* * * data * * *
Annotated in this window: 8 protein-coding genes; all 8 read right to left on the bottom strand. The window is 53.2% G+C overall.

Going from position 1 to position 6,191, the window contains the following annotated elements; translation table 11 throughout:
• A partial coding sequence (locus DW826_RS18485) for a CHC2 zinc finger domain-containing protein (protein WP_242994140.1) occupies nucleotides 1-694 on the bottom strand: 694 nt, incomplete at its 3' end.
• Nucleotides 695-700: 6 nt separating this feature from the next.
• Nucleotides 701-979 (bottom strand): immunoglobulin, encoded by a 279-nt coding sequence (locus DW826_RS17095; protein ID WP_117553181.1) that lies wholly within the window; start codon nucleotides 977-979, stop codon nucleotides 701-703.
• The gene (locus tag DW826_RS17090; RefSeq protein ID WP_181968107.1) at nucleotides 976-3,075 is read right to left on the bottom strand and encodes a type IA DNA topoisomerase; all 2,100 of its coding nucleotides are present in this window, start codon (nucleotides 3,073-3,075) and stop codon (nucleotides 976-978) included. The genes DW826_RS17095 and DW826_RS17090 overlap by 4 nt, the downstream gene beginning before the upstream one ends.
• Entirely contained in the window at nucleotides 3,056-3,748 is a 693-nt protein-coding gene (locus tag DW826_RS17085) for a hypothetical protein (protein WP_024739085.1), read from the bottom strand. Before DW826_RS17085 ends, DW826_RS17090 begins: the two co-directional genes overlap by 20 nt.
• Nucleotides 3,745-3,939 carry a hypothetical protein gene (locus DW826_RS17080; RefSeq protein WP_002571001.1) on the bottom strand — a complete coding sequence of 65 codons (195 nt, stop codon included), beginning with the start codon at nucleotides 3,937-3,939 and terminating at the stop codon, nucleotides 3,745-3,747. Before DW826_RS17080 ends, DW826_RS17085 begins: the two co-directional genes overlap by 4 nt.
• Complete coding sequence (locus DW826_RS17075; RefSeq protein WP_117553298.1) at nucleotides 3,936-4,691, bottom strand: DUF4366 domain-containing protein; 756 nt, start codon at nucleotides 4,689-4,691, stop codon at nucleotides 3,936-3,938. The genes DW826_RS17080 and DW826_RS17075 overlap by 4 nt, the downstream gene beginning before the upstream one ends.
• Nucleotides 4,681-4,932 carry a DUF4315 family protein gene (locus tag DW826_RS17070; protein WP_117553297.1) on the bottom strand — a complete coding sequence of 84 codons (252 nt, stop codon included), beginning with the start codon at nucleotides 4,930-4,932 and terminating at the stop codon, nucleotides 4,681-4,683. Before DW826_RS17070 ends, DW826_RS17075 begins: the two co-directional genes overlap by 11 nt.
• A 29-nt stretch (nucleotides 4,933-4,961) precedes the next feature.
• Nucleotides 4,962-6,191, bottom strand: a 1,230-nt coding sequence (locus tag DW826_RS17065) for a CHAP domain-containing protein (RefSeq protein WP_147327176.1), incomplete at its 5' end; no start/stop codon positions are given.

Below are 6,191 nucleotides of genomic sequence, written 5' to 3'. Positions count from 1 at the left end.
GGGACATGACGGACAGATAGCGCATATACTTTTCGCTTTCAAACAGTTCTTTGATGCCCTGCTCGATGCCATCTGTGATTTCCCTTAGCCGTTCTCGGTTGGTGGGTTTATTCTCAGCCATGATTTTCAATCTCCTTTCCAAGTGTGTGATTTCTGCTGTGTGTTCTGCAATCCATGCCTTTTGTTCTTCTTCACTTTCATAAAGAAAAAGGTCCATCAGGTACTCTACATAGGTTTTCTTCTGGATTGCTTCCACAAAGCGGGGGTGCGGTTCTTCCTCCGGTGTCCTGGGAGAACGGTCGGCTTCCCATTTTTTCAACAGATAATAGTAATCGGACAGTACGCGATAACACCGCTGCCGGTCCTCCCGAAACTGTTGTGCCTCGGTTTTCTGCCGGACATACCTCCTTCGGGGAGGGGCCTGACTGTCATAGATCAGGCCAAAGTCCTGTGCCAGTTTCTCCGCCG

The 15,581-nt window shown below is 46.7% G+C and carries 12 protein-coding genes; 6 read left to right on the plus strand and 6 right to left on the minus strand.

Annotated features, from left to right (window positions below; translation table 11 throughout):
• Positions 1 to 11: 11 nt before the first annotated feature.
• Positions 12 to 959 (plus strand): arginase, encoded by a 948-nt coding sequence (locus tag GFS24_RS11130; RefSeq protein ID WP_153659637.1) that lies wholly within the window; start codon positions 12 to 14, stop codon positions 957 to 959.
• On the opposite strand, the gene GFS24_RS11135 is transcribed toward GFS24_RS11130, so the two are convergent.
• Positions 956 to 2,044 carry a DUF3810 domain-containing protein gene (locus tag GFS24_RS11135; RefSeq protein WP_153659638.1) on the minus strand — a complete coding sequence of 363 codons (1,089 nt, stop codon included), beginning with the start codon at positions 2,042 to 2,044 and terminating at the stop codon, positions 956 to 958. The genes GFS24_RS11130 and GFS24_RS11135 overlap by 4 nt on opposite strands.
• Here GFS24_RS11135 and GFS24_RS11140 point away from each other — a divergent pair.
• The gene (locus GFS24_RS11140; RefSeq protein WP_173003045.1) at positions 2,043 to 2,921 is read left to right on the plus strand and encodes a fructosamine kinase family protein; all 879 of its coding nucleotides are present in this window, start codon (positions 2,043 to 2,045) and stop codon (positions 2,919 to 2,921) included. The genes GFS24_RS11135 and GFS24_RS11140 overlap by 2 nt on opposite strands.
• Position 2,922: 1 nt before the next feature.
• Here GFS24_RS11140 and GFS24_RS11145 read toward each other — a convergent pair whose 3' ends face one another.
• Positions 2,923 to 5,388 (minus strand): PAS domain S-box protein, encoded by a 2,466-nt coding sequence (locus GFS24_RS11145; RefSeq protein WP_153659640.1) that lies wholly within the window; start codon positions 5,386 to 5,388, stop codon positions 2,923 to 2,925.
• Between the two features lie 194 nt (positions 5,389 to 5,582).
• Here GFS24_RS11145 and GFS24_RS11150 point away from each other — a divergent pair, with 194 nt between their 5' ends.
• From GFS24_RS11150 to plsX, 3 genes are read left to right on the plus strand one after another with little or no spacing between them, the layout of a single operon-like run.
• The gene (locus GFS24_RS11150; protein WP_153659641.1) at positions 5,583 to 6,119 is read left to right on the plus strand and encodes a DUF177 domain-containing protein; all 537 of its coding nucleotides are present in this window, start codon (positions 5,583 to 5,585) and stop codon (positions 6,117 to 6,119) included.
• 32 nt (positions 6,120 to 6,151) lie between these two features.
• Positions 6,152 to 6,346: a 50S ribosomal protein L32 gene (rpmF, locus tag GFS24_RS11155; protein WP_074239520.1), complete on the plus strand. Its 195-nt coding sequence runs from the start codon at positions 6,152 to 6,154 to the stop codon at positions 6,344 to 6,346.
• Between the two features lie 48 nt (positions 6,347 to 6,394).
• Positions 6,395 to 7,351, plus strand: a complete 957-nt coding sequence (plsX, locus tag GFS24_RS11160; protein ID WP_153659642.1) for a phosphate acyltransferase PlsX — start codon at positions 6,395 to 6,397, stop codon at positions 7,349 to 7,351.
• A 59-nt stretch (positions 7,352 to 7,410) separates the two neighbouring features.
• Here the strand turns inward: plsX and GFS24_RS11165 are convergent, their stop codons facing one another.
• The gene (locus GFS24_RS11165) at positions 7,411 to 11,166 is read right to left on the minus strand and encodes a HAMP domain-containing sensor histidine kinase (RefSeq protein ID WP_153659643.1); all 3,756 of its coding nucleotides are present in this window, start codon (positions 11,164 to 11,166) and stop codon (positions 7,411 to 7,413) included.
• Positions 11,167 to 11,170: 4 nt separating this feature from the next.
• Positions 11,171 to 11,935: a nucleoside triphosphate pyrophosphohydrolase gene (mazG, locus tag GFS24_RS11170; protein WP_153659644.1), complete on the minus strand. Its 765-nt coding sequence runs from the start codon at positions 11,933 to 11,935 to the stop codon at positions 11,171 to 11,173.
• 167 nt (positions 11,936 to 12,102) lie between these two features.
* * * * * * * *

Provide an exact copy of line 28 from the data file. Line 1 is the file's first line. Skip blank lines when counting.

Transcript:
• From GFS24_RS11150 to plsX, 3 genes are read left to right on the plus strand one after another with little or no spacing between them, the layout of a single operon-like run.